Lost in Space (season 2)

Netflix renewed the series reboot last May, but there’s no firm word on when the space-travelling Robinson family will return for more streaming adventures.

The Man in the High Castle (season 4)

The third season just dropped in October, so don’t look for a new barrage of alt-history action until much later this year. Probably.

The Mandalorian (series premiere)

While we’re at it, let’s lump in the Cassian Andor series, the return of Clone Wars, the Loki series, and all the other rumoured MCU shows too. Streaming service Disney+ will have all of these shows and more—so much more—though we don’t know which ones will be arriving in 2019. Frankly, we don’t even know exactly when Disney+ is actually launching, but we’re still ridiculously giddy anyway.

The 100 (season 6)

We’ve had an on-and-off relationship with The 100, but the season five finale did something so jaw-dropping we can’t wait to see what the post-apocalyptic show does when it returns...which will hopefully be later this year.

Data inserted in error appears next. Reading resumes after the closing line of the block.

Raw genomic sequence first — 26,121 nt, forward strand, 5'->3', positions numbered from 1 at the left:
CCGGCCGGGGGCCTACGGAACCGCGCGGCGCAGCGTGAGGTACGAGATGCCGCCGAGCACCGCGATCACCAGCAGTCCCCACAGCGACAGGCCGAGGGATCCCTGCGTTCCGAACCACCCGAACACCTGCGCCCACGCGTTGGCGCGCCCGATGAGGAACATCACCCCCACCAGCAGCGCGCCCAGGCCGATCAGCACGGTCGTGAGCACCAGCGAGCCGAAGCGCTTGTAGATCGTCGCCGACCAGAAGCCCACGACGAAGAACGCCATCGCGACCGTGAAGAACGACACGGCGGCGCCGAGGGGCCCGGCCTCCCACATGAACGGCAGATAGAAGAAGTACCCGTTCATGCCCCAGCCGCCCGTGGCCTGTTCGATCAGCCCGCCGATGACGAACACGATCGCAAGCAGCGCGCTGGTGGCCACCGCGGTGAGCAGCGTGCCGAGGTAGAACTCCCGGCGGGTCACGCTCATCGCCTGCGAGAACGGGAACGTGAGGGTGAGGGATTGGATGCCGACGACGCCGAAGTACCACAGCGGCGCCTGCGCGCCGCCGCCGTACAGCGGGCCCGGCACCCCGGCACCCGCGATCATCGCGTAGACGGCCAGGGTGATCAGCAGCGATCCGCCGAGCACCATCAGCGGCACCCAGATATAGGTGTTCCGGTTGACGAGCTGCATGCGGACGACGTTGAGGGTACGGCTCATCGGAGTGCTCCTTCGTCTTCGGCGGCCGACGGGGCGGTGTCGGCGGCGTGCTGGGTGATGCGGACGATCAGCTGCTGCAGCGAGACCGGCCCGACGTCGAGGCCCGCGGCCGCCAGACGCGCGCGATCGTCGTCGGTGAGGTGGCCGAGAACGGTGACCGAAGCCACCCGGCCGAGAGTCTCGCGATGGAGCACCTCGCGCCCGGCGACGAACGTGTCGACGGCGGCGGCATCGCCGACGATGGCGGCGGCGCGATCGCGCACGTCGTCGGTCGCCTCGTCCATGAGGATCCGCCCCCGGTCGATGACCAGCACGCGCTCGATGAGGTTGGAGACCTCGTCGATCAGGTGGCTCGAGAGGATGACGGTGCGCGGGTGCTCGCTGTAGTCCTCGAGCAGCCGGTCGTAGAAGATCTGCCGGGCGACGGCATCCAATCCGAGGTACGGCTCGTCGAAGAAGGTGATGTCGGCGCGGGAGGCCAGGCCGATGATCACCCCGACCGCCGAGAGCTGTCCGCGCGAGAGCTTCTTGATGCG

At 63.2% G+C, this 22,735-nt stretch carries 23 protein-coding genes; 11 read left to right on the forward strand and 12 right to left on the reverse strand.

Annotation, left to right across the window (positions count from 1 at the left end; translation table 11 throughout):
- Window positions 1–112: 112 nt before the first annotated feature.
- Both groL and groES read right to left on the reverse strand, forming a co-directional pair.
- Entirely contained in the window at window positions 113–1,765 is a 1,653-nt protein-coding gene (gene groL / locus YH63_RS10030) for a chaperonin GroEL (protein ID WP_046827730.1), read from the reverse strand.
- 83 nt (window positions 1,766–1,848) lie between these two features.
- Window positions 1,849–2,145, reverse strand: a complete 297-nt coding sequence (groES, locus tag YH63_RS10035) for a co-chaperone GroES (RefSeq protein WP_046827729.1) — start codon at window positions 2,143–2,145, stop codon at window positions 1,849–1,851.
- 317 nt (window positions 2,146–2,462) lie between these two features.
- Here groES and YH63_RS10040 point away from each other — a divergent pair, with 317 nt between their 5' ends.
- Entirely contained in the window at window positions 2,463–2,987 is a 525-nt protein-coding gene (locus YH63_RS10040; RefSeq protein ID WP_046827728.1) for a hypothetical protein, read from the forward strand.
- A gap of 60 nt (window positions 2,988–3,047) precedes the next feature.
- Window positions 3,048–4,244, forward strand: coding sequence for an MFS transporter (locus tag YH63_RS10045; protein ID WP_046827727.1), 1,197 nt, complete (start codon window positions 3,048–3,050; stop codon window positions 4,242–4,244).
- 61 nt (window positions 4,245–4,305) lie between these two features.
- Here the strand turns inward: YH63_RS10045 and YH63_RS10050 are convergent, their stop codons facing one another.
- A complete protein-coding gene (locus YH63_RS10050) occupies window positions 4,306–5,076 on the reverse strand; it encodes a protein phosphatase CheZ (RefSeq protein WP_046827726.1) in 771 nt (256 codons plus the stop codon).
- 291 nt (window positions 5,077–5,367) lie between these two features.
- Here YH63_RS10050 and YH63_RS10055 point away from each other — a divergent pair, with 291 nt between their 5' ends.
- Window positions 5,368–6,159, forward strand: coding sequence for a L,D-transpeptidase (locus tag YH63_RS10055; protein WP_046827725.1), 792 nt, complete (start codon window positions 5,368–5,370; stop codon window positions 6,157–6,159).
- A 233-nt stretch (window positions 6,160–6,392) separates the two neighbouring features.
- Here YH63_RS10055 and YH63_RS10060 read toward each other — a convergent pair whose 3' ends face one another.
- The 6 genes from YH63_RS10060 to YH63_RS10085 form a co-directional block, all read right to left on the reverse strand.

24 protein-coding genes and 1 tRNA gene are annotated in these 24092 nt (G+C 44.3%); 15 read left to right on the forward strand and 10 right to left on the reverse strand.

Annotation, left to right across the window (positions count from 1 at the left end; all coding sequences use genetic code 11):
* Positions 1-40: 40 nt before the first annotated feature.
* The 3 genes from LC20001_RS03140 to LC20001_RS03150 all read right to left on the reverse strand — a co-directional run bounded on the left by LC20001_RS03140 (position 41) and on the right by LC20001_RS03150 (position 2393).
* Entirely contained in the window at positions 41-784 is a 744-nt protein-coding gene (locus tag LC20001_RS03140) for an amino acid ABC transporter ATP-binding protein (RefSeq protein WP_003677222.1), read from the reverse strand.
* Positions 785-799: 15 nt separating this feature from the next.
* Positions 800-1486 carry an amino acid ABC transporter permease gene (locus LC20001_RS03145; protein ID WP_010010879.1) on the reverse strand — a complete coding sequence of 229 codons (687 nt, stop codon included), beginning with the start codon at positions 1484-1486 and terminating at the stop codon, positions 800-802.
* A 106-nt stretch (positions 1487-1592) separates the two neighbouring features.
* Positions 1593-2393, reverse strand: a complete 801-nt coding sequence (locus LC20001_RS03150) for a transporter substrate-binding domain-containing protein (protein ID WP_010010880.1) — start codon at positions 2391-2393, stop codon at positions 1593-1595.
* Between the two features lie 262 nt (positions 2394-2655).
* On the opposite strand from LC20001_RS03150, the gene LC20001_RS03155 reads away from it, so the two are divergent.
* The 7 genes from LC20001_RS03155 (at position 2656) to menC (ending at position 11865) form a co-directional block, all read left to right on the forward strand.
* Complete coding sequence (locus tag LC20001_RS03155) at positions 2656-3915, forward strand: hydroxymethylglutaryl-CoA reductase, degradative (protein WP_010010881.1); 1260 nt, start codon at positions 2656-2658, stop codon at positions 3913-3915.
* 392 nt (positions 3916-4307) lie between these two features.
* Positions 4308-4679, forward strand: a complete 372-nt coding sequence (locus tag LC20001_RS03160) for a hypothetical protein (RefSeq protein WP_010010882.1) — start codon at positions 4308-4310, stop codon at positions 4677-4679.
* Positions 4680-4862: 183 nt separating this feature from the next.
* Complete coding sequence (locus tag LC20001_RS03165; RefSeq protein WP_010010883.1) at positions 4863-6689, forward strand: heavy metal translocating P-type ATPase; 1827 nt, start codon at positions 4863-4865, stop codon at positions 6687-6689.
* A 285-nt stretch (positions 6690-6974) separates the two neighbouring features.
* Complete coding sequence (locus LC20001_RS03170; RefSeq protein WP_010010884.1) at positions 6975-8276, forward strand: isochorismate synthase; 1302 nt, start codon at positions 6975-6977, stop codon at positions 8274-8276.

Raising Dion (series premiere)

This Netflix original series—based on Dennis Liu’s comic—follows a single African-American mum’s quest to protect her superpowered son while also trying to solve the mystery of her husband’s death (who’ll be played by Michael B. Jordan, presumably in flashbacks).

Stop asking us when we’ll be back, MORTY! (Image: Adult Swim)

Rick and Morty (season 4)

Truthfully, we have no idea when this show is returning, but the minute any news is released, you’ll know because the internet will explode.

Snowpiercer (series premiere)

Rumour has it this long-awaited, oft-retooled sci-fi drama—for those who haven’t seen the movie, it’s about a train in perpetual motion that’s carrying the class-divided remains of the human race around a frozen Earth—will air in June.

Titans (season 2) The live-action superhero series was renewed before it even premiered its first episode, and considering how well the team came together at the end, here’s hoping they’ll be back sooner than later. That said, it’s likely that Titans won’t return before spin-off Doom Patrol (see above) wraps up its own first season.

Westworld (season 3)

The good news: Westworld will be back to murder your brain some more after that very intense second season. The bad news: We have absolutely no clue when.